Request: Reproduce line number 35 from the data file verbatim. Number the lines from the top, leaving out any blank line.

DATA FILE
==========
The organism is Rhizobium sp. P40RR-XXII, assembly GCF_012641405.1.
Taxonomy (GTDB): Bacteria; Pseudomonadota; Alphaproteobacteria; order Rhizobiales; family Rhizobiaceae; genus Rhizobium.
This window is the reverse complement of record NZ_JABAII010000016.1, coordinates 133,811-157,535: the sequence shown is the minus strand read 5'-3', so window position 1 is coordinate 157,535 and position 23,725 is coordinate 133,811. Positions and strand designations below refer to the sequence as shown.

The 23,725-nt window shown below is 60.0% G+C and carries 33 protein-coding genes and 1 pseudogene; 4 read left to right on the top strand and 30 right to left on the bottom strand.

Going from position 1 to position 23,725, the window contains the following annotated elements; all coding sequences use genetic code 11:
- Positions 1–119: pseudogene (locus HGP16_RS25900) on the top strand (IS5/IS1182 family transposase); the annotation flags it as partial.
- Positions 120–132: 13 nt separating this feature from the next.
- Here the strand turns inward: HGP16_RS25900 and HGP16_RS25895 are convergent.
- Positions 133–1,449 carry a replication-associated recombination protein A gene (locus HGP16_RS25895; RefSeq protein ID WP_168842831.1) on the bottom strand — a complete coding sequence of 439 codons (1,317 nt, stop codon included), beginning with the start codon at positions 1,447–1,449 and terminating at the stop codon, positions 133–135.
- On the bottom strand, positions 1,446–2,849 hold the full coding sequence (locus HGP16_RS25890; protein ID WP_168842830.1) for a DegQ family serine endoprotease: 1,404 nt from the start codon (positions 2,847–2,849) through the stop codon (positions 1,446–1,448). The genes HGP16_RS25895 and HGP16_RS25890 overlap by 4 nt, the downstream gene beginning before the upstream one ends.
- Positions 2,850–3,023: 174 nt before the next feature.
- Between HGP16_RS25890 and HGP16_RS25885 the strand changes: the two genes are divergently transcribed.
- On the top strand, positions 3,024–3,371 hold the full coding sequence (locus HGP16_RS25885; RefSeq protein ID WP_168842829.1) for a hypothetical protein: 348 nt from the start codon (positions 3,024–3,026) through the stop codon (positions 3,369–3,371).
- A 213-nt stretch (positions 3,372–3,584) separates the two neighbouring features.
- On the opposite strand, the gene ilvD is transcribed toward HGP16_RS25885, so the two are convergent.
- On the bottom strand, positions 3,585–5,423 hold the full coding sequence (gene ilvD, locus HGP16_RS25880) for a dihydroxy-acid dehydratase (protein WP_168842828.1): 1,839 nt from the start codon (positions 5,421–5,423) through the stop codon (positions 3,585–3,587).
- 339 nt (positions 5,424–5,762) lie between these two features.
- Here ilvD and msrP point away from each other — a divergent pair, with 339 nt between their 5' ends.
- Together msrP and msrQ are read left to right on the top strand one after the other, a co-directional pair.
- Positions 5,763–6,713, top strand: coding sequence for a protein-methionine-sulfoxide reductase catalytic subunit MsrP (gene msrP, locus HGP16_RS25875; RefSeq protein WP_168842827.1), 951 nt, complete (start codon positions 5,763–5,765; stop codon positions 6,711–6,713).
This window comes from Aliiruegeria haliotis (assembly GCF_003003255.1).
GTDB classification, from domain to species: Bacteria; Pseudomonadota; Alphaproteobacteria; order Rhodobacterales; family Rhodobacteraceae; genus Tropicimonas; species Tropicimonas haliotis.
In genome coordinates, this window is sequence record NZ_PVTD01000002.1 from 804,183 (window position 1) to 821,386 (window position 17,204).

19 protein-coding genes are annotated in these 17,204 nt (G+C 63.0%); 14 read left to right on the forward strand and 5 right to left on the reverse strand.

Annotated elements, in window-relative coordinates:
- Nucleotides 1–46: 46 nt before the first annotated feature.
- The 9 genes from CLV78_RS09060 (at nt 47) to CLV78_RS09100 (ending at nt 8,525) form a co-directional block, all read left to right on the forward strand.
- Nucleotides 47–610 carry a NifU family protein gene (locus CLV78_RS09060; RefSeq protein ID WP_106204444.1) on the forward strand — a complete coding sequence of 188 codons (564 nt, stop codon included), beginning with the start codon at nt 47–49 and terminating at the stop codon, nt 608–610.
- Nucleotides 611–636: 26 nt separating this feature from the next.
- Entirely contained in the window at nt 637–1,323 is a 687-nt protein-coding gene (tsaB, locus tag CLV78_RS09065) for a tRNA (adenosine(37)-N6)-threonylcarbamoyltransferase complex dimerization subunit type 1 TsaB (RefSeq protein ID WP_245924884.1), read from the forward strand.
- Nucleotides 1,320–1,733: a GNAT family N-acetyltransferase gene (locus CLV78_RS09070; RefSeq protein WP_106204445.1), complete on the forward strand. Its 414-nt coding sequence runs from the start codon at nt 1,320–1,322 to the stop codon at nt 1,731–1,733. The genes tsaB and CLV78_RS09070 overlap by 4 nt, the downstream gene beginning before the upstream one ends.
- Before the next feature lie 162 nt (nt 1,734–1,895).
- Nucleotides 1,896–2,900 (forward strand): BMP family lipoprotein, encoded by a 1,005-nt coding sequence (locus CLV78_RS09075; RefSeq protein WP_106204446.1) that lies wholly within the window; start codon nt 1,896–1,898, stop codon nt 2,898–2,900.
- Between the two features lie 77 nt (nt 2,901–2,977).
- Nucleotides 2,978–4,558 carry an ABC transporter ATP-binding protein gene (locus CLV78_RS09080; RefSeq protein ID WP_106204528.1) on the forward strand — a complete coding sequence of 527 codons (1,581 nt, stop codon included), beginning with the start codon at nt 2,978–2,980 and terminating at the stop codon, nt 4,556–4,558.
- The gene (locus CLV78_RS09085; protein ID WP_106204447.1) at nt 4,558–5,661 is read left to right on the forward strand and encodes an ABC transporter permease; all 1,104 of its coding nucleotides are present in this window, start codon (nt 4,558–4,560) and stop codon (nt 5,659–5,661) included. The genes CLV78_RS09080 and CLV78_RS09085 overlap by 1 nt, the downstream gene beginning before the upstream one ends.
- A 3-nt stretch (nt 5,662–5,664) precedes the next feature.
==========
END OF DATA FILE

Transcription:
- Nucleotides 2,978–4,558 carry an ABC transporter ATP-binding protein gene (locus CLV78_RS09080; RefSeq protein ID WP_106204528.1) on the forward strand — a complete coding sequence of 527 codons (1,581 nt, stop codon included), beginning with the start codon at nt 2,978–2,980 and terminating at the stop codon, nt 4,556–4,558.